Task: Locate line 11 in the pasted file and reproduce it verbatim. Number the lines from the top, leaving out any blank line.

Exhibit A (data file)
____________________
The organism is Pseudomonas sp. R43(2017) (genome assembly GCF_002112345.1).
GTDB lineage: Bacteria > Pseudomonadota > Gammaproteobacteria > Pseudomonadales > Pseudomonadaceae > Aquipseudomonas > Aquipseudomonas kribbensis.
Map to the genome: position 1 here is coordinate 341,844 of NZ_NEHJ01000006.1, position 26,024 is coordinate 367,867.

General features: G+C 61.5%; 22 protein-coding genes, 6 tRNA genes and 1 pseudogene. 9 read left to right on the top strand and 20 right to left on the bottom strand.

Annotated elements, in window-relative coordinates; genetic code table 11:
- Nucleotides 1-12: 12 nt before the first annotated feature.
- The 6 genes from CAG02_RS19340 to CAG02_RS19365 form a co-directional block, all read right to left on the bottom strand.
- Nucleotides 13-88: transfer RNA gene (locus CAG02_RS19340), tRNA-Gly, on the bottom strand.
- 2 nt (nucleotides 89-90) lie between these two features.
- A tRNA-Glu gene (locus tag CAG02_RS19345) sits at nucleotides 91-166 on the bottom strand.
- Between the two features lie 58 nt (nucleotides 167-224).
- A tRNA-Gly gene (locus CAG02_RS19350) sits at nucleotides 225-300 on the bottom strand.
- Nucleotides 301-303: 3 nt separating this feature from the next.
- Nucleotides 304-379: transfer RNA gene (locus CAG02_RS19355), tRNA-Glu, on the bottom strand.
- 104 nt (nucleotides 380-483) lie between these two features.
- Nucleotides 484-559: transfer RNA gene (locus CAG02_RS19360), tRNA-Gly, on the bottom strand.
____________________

- Between the two features lie 58 nt (nucleotides 167-224).